Europes dangerous creation myth
Europeans are paying a price for believing in their own myth. With the furies of Brexit and the future of the European Union up for debate, proponents of the European project are burdened with a creation story that bears little resemblance to historical fact.
Whether they are friends or enemies of the EU, Europeans believe in the fable of the wise nation. According to this narrative, European nation-states have a long and rich history. In particular, these nation-states learned from World War II that war is bad, and so bound themselves together in its aftermath in peaceful cooperation.
Friends of the European project like this fairy tale, because it tells a story of learning and progress, and confers a sense of superiority over Americans. But enemies of the EU like this narrative just as much, because it suggests that the nation-state was always present and was the agent that made decisions. If a nation-state chose to enter the EU, they reason, it can choose at any moment to exit.
And yet the fable of the wise nation is false. The history of the nation-state in Western and Central Europe is practically nonexistent; in Eastern Europe, it is longer but hardly glorious. Nation-states in the Balkans set the stage for World War I, and in its aftermath six new nation-states were created in Eastern Europe, all of which had been removed from the map by the middle of World War II.
By 1945, European powers had not learned that war is bad. They kept fighting colonial wars until they lost them or were exhausted by them. Remember Indochina, Indonesia, Algeria and Egypt; Malaya, Kenya, Angola, Guinea, Mozambique and the Spanish Sahara.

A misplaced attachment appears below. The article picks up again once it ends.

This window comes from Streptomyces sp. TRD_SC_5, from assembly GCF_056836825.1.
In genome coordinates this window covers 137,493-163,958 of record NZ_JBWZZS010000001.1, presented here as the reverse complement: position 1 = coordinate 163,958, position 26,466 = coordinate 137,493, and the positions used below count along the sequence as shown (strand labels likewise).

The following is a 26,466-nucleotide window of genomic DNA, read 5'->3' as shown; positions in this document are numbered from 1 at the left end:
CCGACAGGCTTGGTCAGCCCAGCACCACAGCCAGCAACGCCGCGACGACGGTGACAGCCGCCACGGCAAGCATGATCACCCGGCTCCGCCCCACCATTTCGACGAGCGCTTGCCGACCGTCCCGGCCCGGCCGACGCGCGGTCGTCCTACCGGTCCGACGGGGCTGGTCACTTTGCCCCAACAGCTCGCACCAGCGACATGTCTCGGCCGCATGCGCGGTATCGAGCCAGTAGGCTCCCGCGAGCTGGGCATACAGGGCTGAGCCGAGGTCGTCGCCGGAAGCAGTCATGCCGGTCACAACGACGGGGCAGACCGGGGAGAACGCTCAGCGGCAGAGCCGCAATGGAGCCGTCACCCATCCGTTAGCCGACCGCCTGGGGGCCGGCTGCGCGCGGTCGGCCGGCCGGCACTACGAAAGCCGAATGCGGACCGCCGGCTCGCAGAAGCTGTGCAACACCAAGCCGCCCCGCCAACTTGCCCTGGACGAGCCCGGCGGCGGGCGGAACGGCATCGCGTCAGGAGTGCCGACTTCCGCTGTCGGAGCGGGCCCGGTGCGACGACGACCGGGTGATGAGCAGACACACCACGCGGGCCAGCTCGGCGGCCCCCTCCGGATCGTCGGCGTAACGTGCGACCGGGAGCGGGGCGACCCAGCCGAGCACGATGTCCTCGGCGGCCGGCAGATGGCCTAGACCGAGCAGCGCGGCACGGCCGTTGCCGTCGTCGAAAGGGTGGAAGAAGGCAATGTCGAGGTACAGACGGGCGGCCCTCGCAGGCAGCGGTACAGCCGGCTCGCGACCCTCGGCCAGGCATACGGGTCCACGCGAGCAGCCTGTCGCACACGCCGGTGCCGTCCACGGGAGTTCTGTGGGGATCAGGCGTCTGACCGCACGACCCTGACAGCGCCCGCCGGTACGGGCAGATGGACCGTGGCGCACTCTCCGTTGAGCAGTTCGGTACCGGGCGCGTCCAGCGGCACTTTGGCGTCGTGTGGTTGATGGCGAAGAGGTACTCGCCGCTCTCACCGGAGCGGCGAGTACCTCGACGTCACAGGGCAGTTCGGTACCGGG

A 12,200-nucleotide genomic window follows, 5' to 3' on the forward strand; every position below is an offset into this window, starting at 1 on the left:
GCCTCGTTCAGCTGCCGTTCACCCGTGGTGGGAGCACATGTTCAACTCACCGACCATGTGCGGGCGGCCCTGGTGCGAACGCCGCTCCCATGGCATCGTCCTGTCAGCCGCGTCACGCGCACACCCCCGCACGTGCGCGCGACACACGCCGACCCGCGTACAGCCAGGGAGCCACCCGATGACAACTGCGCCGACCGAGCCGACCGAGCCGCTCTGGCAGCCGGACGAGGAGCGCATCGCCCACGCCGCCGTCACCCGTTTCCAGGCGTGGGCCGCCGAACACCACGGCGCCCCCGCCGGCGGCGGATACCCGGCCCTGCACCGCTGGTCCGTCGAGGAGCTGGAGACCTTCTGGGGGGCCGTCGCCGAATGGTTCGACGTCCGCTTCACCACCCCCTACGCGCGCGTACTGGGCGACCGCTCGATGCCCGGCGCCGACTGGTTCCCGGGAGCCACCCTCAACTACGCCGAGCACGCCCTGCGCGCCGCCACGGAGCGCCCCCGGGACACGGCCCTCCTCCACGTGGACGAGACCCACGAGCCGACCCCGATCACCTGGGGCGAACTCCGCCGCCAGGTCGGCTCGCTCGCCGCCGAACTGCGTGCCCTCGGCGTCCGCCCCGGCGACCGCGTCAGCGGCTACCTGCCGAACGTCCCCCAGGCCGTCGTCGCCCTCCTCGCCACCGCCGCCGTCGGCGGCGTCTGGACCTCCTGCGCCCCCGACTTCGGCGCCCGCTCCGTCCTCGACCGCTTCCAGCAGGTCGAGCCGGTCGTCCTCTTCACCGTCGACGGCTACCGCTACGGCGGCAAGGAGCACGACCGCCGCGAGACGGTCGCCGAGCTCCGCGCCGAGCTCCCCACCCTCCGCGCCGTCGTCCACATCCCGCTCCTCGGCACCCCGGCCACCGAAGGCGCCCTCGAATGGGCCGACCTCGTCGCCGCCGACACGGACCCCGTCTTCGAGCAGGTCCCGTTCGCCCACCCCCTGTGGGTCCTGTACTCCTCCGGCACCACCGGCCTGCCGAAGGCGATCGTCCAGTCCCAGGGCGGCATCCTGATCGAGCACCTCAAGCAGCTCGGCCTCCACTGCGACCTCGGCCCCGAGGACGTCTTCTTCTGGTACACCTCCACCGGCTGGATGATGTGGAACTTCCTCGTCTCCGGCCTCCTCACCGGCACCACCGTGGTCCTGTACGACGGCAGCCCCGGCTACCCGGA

The modern European state was conceived as the core of an empire. It has survived as an element of an integration project.
It wasnt nation-states that kicked off the process of European integration. It was fading empires, exhausted by their colonial efforts.
Its no accident that Germany took the lead in the process. The countrys defeat in World War II was the beginning of the end of European colonialism. And because Hitlers Reich was the first European power to indisputably lose a colonial war — World War II, at its root, was a German colonial war for land in Ukraine — post-war West Germany was the leading agent of European integration.
Other Western powers soon followed. As keeping a hold on their empires became too costly, they found European markets and a European identity. From the 1940s through the 1980s, Europe withdrew from colonies to find itself.
Finding oneself usually means forgetting everyone else, and Europe was no exception. The fable of the wise nation displaced the history of empire. Germans do not remember World War II as a colonial war for Ukraine, and in this they are typical Europeans. Throughout Central and Western Europe, the history of colonial atrocity and retreat is displaced by the more pleasant after-story of treaties and peace.
Two French soldiers leave their foxhole during the Battle of Dien Bien Phu, Indochina, 1954 | Keystone/Hulton Archive via Getty Images
The EU is the soft landing after empire. It has allowed Europeans to cheat fate. Think of it: Societies that fought two World Wars and lost far-flung empires have the worlds highest standard of living. Usually the collapse of empire means the collapse of civilization. Europe managed to do the opposite: to preserve the reality and burnish the image of its civilization despite the collapse of its empires.
It is often said that European integration permitted democracy in Europe. This is true enough. But democracy for everyone subject to the power of a given state is not possible for an empire.
Perhaps most fundamentally, the EU has created a framework in which European states can exist. The modern European state was conceived as the core of an empire. It has survived as an element of an integration project. In most Western European cases, as in the United Kingdom, there has never been a moment where a nation-state has had to make it on its own.
Until now, perhaps. The case for Brexit rests on the premise that there is a British nation-state lying in wait, if you peel back the layers of European integration and revert back tRead More – Source